Pubdate: Sat, 13 Mar 1999
Source: Daily Star (NY)
Author: Bruce Dunn


Experts generally agree the U.S. drug-addicted population peaked around
1900. After this time, drug and alcohol use declined steadily across all
segments of the population. This was due to the increased awareness of the
dangers of drug addiction.

Following the passage of the Pure Food and Drug Act of 1906, the largest
decrease in narcotics use to ever occur happened.  When people discovered on
the new ingredient labels that some of their favorite nostrums were laced
with addictive drugs, their use declined by a third. The typical addict at
the time was a middle-aged, middle-class, southern white woman hooked on
laudanum. The image of a drug user as vampire had yet to be created.

There was in the early 1900s a great moral uprising. It had begun 50 years
earlier with a growing intolerance to the "demon alcohol" and came to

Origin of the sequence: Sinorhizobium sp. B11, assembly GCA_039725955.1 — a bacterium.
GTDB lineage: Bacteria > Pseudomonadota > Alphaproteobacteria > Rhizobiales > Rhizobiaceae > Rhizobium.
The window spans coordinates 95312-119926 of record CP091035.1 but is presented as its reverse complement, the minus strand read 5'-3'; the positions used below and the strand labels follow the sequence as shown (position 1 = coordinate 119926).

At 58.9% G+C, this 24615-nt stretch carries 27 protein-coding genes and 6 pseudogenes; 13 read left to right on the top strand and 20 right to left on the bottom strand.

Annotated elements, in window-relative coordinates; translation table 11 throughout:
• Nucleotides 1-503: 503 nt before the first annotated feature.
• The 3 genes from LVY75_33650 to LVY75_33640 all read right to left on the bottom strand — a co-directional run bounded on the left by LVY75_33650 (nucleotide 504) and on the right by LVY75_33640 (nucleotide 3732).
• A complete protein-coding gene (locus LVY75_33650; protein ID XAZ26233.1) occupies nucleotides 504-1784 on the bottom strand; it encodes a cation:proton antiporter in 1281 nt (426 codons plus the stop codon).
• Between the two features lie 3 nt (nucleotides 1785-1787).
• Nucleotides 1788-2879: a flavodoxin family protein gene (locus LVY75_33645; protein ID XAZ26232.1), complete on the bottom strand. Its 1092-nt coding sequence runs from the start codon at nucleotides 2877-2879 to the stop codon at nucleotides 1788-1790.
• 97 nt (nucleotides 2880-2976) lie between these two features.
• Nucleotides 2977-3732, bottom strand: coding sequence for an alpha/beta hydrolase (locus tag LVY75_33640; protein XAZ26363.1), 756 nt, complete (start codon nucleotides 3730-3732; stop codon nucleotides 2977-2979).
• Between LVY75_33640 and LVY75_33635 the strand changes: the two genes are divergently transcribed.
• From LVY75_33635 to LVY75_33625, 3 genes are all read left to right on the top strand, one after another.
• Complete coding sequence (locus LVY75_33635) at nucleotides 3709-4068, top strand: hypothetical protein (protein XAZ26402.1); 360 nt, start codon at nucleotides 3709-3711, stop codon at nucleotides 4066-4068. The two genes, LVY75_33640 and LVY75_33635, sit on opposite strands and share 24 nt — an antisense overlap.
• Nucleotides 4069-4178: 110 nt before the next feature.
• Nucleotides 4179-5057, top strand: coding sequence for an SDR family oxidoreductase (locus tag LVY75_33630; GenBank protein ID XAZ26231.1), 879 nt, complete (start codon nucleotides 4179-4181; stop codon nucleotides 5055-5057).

include the opiates and cocaine. This moral upsurge eventuated in the
Harrison Narcotics Act in 1914 and Prohibition in 1920.

The crusaders were many and well-intentioned, but the menace was so evil
that truth gave way to propaganda and statistics were created from whole
cloth. Race cards were played. Ends justified means. Laudanum-sipping white
women became drug-crazed "unbridled Negroes and coolies waiting at the foot
of the bed to carry off wives and daughters." And in the finest of
tradition, a scapegoat was born. Politicians and well-meaning others have
been heaping it on the goat ever since. Not incidental to these prohibited
things was the beginning of a criminal empire.

In 1969, the Nixon Administration spent $65 million on the drug war. It's up
to about $19 billion this year. In 1980, there 50,000 drug prisoners, today
400,000-plus. Profits of illegal drug barons are estimated to exceed the
national defense budget. Is this the way to go?

Bruce Dunn

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